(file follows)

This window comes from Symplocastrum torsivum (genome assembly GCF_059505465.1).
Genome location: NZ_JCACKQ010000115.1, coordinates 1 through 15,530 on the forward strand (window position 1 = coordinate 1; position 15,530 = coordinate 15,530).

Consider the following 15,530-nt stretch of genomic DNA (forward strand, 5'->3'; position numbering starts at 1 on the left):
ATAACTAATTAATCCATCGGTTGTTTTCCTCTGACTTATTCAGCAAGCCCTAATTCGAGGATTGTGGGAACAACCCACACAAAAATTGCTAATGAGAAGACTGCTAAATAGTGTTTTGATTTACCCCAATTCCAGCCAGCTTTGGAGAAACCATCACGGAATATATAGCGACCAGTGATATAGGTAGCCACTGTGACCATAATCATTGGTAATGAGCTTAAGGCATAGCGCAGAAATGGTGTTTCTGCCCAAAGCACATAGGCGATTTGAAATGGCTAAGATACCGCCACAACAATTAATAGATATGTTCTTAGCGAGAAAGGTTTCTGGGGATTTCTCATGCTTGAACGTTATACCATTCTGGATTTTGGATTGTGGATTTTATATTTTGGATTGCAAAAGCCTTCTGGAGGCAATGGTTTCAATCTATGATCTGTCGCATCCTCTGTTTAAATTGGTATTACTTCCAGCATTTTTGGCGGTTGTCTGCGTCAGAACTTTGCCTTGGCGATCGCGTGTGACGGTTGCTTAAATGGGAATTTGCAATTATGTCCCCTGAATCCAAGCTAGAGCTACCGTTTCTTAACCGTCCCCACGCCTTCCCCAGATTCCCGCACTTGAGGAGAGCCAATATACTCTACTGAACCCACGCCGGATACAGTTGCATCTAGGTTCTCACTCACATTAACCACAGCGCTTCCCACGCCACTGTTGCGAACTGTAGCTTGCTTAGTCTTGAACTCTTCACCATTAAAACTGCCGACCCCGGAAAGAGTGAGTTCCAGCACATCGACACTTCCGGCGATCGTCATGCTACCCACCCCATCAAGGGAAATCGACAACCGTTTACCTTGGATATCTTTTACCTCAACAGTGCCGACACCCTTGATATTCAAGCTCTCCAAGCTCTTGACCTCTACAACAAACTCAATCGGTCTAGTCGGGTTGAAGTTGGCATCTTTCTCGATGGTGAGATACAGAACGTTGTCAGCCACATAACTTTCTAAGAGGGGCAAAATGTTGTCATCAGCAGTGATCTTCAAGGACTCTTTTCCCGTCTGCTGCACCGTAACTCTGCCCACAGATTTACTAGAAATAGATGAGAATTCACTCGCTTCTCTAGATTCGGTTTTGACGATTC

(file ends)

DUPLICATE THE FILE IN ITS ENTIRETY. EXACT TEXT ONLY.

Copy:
This window comes from Symplocastrum torsivum (genome assembly GCF_059505465.1).
Genome location: NZ_JCACKQ010000115.1, coordinates 1 through 15,530 on the forward strand (window position 1 = coordinate 1; position 15,530 = coordinate 15,530).

Consider the following 15,530-nt stretch of genomic DNA (forward strand, 5'->3'; position numbering starts at 1 on the left):
ATAACTAATTAATCCATCGGTTGTTTTCCTCTGACTTATTCAGCAAGCCCTAATTCGAGGATTGTGGGAACAACCCACACAAAAATTGCTAATGAGAAGACTGCTAAATAGTGTTTTGATTTACCCCAATTCCAGCCAGCTTTGGAGAAACCATCACGGAATATATAGCGACCAGTGATATAGGTAGCCACTGTGACCATAATCATTGGTAATGAGCTTAAGGCATAGCGCAGAAATGGTGTTTCTGCCCAAAGCACATAGGCGATTTGAAATGGCTAAGATACCGCCACAACAATTAATAGATATGTTCTTAGCGAGAAAGGTTTCTGGGGATTTCTCATGCTTGAACGTTATACCATTCTGGATTTTGGATTGTGGATTTTATATTTTGGATTGCAAAAGCCTTCTGGAGGCAATGGTTTCAATCTATGATCTGTCGCATCCTCTGTTTAAATTGGTATTACTTCCAGCATTTTTGGCGGTTGTCTGCGTCAGAACTTTGCCTTGGCGATCGCGTGTGACGGTTGCTTAAATGGGAATTTGCAATTATGTCCCCTGAATCCAAGCTAGAGCTACCGTTTCTTAACCGTCCCCACGCCTTCCCCAGATTCCCGCACTTGAGGAGAGCCAATATACTCTACTGAACCCACGCCGGATACAGTTGCATCTAGGTTCTCACTCACATTAACCACAGCGCTTCCCACGCCACTGTTGCGAACTGTAGCTTGCTTAGTCTTGAACTCTTCACCATTAAAACTGCCGACCCCGGAAAGAGTGAGTTCCAGCACATCGACACTTCCGGCGATCGTCATGCTACCCACCCCATCAAGGGAAATCGACAACCGTTTACCTTGGATATCTTTTACCTCAACAGTGCCGACACCCTTGATATTCAAGCTCTCCAAGCTCTTGACCTCTACAACAAACTCAATCGGTCTAGTCGGGTTGAAGTTGGCATCTTTCTCGATGGTGAGATACAGAACGTTGTCAGCCACATAACTTTCTAAGAGGGGCAAAATGTTGTCATCAGCAGTGATCTTCAAGGACTCTTTTCCCGTCTGCTGCACCGTAACTCTGCCCACAGATTTACTAGAAATAGATGAGAATTCACTCGCTTCTCTAGATTCGGTTTTGACGATTC